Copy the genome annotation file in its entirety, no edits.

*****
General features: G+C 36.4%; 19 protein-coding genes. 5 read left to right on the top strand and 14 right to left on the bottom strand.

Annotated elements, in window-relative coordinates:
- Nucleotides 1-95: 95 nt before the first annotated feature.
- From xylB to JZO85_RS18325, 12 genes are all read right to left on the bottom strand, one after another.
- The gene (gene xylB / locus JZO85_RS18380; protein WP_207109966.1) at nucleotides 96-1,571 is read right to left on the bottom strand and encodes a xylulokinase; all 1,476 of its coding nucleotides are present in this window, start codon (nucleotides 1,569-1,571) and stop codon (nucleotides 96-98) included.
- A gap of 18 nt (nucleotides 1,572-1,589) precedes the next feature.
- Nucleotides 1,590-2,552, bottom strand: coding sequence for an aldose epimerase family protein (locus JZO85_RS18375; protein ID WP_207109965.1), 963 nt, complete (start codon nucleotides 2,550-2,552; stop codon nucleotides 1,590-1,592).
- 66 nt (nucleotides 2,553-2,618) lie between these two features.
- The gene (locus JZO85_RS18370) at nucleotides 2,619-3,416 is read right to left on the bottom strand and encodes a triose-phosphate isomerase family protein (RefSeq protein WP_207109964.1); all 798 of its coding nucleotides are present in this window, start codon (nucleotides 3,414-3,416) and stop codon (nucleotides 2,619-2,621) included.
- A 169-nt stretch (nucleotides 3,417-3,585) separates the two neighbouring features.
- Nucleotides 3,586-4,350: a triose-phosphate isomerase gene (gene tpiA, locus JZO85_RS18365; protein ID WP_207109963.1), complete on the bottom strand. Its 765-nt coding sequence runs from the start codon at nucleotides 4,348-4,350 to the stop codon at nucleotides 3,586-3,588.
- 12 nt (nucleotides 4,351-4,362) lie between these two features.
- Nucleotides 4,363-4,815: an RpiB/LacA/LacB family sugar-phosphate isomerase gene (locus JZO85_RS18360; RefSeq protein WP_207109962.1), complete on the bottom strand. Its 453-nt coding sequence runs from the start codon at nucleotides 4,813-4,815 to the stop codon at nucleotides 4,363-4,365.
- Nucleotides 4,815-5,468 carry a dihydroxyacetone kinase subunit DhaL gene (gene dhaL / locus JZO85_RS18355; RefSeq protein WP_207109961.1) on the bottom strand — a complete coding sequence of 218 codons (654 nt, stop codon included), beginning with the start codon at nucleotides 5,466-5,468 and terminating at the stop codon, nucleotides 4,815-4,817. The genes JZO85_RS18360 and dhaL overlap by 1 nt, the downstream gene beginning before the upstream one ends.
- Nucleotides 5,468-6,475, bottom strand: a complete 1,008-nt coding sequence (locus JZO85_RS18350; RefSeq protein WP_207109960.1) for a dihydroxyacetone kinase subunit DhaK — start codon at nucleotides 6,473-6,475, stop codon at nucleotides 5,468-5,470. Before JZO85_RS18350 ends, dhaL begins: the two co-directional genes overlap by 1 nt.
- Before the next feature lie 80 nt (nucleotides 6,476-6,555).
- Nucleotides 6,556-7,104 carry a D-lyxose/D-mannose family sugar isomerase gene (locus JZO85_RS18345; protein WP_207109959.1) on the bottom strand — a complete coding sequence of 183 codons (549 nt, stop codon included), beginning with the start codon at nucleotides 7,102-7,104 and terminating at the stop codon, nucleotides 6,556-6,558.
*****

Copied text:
General features: G+C 36.4%; 19 protein-coding genes. 5 read left to right on the top strand and 14 right to left on the bottom strand.

Annotated elements, in window-relative coordinates:
- Nucleotides 1-95: 95 nt before the first annotated feature.
- From xylB to JZO85_RS18325, 12 genes are all read right to left on the bottom strand, one after another.
- The gene (gene xylB / locus JZO85_RS18380; protein WP_207109966.1) at nucleotides 96-1,571 is read right to left on the bottom strand and encodes a xylulokinase; all 1,476 of its coding nucleotides are present in this window, start codon (nucleotides 1,569-1,571) and stop codon (nucleotides 96-98) included.
- A gap of 18 nt (nucleotides 1,572-1,589) precedes the next feature.
- Nucleotides 1,590-2,552, bottom strand: coding sequence for an aldose epimerase family protein (locus JZO85_RS18375; protein ID WP_207109965.1), 963 nt, complete (start codon nucleotides 2,550-2,552; stop codon nucleotides 1,590-1,592).
- 66 nt (nucleotides 2,553-2,618) lie between these two features.
- The gene (locus JZO85_RS18370) at nucleotides 2,619-3,416 is read right to left on the bottom strand and encodes a triose-phosphate isomerase family protein (RefSeq protein WP_207109964.1); all 798 of its coding nucleotides are present in this window, start codon (nucleotides 3,414-3,416) and stop codon (nucleotides 2,619-2,621) included.
- A 169-nt stretch (nucleotides 3,417-3,585) separates the two neighbouring features.
- Nucleotides 3,586-4,350: a triose-phosphate isomerase gene (gene tpiA, locus JZO85_RS18365; protein ID WP_207109963.1), complete on the bottom strand. Its 765-nt coding sequence runs from the start codon at nucleotides 4,348-4,350 to the stop codon at nucleotides 3,586-3,588.
- 12 nt (nucleotides 4,351-4,362) lie between these two features.
- Nucleotides 4,363-4,815: an RpiB/LacA/LacB family sugar-phosphate isomerase gene (locus JZO85_RS18360; RefSeq protein WP_207109962.1), complete on the bottom strand. Its 453-nt coding sequence runs from the start codon at nucleotides 4,813-4,815 to the stop codon at nucleotides 4,363-4,365.
- Nucleotides 4,815-5,468 carry a dihydroxyacetone kinase subunit DhaL gene (gene dhaL / locus JZO85_RS18355; RefSeq protein WP_207109961.1) on the bottom strand — a complete coding sequence of 218 codons (654 nt, stop codon included), beginning with the start codon at nucleotides 5,466-5,468 and terminating at the stop codon, nucleotides 4,815-4,817. The genes JZO85_RS18360 and dhaL overlap by 1 nt, the downstream gene beginning before the upstream one ends.
- Nucleotides 5,468-6,475, bottom strand: a complete 1,008-nt coding sequence (locus JZO85_RS18350; RefSeq protein WP_207109960.1) for a dihydroxyacetone kinase subunit DhaK — start codon at nucleotides 6,473-6,475, stop codon at nucleotides 5,468-5,470. Before JZO85_RS18350 ends, dhaL begins: the two co-directional genes overlap by 1 nt.
- Before the next feature lie 80 nt (nucleotides 6,476-6,555).
- Nucleotides 6,556-7,104 carry a D-lyxose/D-mannose family sugar isomerase gene (locus JZO85_RS18345; protein WP_207109959.1) on the bottom strand — a complete coding sequence of 183 codons (549 nt, stop codon included), beginning with the start codon at nucleotides 7,102-7,104 and terminating at the stop codon, nucleotides 6,556-6,558.